Language cops at odds with town over street signs in Latgalian

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The Kārsava municipality is at odds with the State Language Center over bilingual street signs in Latvian and Latgalian. The State Language Center objects to information in literary Latvian being provided in smaller letters, reported Latvian Television Wednesday. 

Latgalian is a Latvian-language dialect spoken in eastern Latvia, with some 150,000-200,000 estimated to use the dialect.

The new street signs appeared two years ago as part of a youth initiative enabled by the Latgale Culture Program.

The initiative has not been well-received by State Language Center which since last fall is objecting to the bilingual signs that feature Latgalian prominently. The center is asking for the removal of the signs of which there are 105 in total and 195 more are upcoming this spring.

Inga Bernāne, a tourism worker in the Kārsava region, told Latvian Television that these signs are meant to showcase Latgalian not only to the locals but also guests of the region.

Executive director of the Kārsava municipality Toms Vorkalis said that the State Language Center is drawing parallels to a situation in which the notices were in Latvian and a foreign language, in which case Latvian should have been featured more prominently.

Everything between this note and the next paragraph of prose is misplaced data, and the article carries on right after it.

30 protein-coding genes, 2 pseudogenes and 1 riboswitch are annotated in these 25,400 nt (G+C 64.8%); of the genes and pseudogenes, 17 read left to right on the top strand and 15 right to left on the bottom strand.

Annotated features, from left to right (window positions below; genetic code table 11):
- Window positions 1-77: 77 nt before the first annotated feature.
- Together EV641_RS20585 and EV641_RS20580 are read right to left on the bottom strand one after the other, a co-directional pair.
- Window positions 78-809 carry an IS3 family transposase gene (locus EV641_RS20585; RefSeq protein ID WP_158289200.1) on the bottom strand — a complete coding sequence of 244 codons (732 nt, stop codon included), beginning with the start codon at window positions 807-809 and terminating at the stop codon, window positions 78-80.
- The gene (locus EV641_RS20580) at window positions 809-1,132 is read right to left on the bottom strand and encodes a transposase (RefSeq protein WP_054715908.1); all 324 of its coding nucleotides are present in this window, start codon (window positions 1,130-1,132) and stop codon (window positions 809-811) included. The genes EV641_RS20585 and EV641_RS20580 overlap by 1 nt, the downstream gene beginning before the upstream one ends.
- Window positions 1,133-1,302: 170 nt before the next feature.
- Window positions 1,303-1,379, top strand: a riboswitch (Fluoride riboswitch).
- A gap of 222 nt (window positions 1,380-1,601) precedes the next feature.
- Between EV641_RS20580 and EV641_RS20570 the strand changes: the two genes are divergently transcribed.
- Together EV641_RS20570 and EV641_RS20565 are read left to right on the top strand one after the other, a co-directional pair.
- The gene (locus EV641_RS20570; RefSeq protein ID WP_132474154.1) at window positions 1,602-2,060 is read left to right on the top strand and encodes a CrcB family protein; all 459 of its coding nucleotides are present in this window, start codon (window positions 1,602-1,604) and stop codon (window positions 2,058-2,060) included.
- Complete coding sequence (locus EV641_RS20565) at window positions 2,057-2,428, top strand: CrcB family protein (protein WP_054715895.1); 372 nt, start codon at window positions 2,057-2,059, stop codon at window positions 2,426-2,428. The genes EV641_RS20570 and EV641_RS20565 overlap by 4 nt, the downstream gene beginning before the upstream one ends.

"We agree to that, of course. However can you draw parallels when only Latvian is used, or Latgalian and Latvian? We have doubts [about that], taking into account that the State Language Center tells in the beginning of a letter that Latgalian is Latvian. It's a sort of a contradiction," Vorkalis told Latvian Television.

As of now the parties are discussing the situation in a diplomatic manner, through letters and evaluating the situation. However the municipality might face fines over its language use.

Agris Timuška, deputy director of the State Language Center, told Latvian Television that individuals can be fined from €35 to €210 while legal persons can be fined from €70 to €700 for erring on the wrong side of language use.

"On the one hand you could say that there's never too much of all things Latgalian. However we must say that there is in this case," said Timuška.

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